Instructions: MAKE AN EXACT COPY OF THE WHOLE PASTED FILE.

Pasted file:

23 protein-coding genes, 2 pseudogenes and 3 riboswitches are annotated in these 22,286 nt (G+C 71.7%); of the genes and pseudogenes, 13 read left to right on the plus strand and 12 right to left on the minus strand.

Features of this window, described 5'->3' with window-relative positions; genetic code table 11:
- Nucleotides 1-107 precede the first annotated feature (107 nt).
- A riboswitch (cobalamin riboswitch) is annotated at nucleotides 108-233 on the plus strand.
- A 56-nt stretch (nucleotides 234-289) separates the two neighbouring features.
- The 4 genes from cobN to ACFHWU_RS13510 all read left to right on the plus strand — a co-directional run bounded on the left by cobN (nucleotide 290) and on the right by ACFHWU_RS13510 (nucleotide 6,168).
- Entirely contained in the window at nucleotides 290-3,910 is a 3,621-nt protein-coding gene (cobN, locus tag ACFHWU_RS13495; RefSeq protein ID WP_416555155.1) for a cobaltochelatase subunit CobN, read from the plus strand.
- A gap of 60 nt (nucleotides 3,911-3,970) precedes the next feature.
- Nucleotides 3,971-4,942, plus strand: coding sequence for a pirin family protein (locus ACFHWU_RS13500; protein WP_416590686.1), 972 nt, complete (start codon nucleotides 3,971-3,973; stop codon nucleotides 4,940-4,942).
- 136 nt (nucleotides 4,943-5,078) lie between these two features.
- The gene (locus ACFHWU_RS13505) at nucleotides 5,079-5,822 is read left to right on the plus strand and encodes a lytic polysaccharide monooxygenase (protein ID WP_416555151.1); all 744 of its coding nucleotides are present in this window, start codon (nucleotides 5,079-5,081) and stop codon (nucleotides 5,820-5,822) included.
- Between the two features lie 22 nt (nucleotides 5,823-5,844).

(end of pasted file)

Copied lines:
23 protein-coding genes, 2 pseudogenes and 3 riboswitches are annotated in these 22,286 nt (G+C 71.7%); of the genes and pseudogenes, 13 read left to right on the plus strand and 12 right to left on the minus strand.

Features of this window, described 5'->3' with window-relative positions; genetic code table 11:
- Nucleotides 1-107 precede the first annotated feature (107 nt).
- A riboswitch (cobalamin riboswitch) is annotated at nucleotides 108-233 on the plus strand.
- A 56-nt stretch (nucleotides 234-289) separates the two neighbouring features.
- The 4 genes from cobN to ACFHWU_RS13510 all read left to right on the plus strand — a co-directional run bounded on the left by cobN (nucleotide 290) and on the right by ACFHWU_RS13510 (nucleotide 6,168).
- Entirely contained in the window at nucleotides 290-3,910 is a 3,621-nt protein-coding gene (cobN, locus tag ACFHWU_RS13495; RefSeq protein ID WP_416555155.1) for a cobaltochelatase subunit CobN, read from the plus strand.
- A gap of 60 nt (nucleotides 3,911-3,970) precedes the next feature.
- Nucleotides 3,971-4,942, plus strand: coding sequence for a pirin family protein (locus ACFHWU_RS13500; protein WP_416590686.1), 972 nt, complete (start codon nucleotides 3,971-3,973; stop codon nucleotides 4,940-4,942).
- 136 nt (nucleotides 4,943-5,078) lie between these two features.
- The gene (locus ACFHWU_RS13505) at nucleotides 5,079-5,822 is read left to right on the plus strand and encodes a lytic polysaccharide monooxygenase (protein ID WP_416555151.1); all 744 of its coding nucleotides are present in this window, start codon (nucleotides 5,079-5,081) and stop codon (nucleotides 5,820-5,822) included.
- Between the two features lie 22 nt (nucleotides 5,823-5,844).